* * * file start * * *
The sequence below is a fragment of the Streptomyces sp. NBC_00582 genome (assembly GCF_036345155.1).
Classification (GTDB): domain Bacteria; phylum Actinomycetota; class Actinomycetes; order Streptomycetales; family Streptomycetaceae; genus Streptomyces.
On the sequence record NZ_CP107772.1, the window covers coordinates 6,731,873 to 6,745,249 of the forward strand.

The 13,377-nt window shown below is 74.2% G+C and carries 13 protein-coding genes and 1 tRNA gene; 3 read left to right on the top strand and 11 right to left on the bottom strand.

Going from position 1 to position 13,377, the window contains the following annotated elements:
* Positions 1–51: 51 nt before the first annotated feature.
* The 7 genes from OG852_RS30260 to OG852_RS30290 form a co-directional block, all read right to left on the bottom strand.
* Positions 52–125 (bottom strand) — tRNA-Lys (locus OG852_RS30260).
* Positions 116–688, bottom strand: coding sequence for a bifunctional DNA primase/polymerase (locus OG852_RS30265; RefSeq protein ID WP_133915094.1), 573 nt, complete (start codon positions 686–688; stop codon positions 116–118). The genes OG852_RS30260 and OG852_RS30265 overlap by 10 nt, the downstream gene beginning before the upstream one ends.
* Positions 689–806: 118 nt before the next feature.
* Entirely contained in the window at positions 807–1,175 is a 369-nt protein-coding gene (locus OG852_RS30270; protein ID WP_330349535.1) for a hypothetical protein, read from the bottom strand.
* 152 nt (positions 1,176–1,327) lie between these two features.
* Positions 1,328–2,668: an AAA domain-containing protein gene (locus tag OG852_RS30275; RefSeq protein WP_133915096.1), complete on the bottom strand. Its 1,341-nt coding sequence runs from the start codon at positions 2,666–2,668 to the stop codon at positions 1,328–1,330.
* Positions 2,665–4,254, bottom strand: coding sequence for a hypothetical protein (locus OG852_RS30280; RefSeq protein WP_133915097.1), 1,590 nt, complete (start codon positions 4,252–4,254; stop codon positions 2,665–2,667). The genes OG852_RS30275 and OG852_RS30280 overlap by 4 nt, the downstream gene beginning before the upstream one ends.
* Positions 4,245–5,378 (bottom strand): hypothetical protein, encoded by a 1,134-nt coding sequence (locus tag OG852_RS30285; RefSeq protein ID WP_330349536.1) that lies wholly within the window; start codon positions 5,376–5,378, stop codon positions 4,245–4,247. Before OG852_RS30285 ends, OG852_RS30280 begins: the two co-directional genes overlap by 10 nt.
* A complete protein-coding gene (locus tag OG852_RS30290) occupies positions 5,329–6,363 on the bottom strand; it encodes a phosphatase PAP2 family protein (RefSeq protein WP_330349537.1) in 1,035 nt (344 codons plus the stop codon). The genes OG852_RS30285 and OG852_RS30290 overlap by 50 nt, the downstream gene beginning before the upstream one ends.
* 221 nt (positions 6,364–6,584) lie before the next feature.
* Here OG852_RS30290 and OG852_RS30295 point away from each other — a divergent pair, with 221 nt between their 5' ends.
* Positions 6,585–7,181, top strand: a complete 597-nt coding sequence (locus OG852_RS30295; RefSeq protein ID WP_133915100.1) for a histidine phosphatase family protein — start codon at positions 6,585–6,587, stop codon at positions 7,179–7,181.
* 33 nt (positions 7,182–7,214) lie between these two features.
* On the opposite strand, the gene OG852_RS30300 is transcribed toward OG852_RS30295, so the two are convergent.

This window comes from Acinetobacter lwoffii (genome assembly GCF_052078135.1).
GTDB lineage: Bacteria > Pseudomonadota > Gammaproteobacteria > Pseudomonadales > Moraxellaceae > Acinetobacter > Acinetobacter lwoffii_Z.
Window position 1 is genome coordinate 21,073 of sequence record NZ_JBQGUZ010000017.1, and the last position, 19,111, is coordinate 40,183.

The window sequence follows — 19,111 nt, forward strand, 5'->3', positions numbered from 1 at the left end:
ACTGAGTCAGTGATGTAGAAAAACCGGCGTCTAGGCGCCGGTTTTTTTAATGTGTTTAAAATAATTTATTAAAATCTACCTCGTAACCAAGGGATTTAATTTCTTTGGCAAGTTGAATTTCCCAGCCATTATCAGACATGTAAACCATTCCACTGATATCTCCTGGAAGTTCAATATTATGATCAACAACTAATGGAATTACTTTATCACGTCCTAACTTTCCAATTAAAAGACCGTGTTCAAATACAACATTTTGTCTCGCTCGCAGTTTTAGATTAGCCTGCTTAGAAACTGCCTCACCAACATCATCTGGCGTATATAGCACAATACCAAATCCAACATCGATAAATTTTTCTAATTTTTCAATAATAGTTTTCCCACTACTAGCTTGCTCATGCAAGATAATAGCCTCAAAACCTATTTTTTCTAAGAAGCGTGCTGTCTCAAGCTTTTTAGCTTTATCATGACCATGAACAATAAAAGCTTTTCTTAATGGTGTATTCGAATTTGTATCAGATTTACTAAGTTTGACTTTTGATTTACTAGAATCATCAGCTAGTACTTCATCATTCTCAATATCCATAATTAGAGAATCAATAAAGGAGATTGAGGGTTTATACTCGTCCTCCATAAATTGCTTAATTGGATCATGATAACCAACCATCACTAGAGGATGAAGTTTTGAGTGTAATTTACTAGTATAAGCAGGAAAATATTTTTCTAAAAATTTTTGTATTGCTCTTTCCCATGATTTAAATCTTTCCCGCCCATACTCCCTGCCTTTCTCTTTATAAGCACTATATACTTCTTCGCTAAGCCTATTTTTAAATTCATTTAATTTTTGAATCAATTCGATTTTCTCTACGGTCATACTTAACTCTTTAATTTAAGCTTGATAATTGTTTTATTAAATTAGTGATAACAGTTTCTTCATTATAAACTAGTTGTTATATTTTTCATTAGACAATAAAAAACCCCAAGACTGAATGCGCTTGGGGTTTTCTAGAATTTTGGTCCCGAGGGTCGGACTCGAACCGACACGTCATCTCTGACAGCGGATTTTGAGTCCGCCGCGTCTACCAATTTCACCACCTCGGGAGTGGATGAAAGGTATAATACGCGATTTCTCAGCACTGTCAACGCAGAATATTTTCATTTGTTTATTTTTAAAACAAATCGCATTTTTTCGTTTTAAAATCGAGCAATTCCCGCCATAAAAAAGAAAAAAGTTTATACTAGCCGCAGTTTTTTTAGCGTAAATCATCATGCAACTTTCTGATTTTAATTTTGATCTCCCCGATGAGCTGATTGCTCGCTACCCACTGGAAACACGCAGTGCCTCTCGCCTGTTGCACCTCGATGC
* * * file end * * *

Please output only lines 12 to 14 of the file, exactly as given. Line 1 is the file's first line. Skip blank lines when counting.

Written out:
* 152 nt (positions 1,176–1,327) lie between these two features.
* Positions 1,328–2,668: an AAA domain-containing protein gene (locus tag OG852_RS30275; RefSeq protein WP_133915096.1), complete on the bottom strand. Its 1,341-nt coding sequence runs from the start codon at positions 2,666–2,668 to the stop codon at positions 1,328–1,330.
* Positions 2,665–4,254, bottom strand: coding sequence for a hypothetical protein (locus OG852_RS30280; RefSeq protein WP_133915097.1), 1,590 nt, complete (start codon positions 4,252–4,254; stop codon positions 2,665–2,667). The genes OG852_RS30275 and OG852_RS30280 overlap by 4 nt, the downstream gene beginning before the upstream one ends.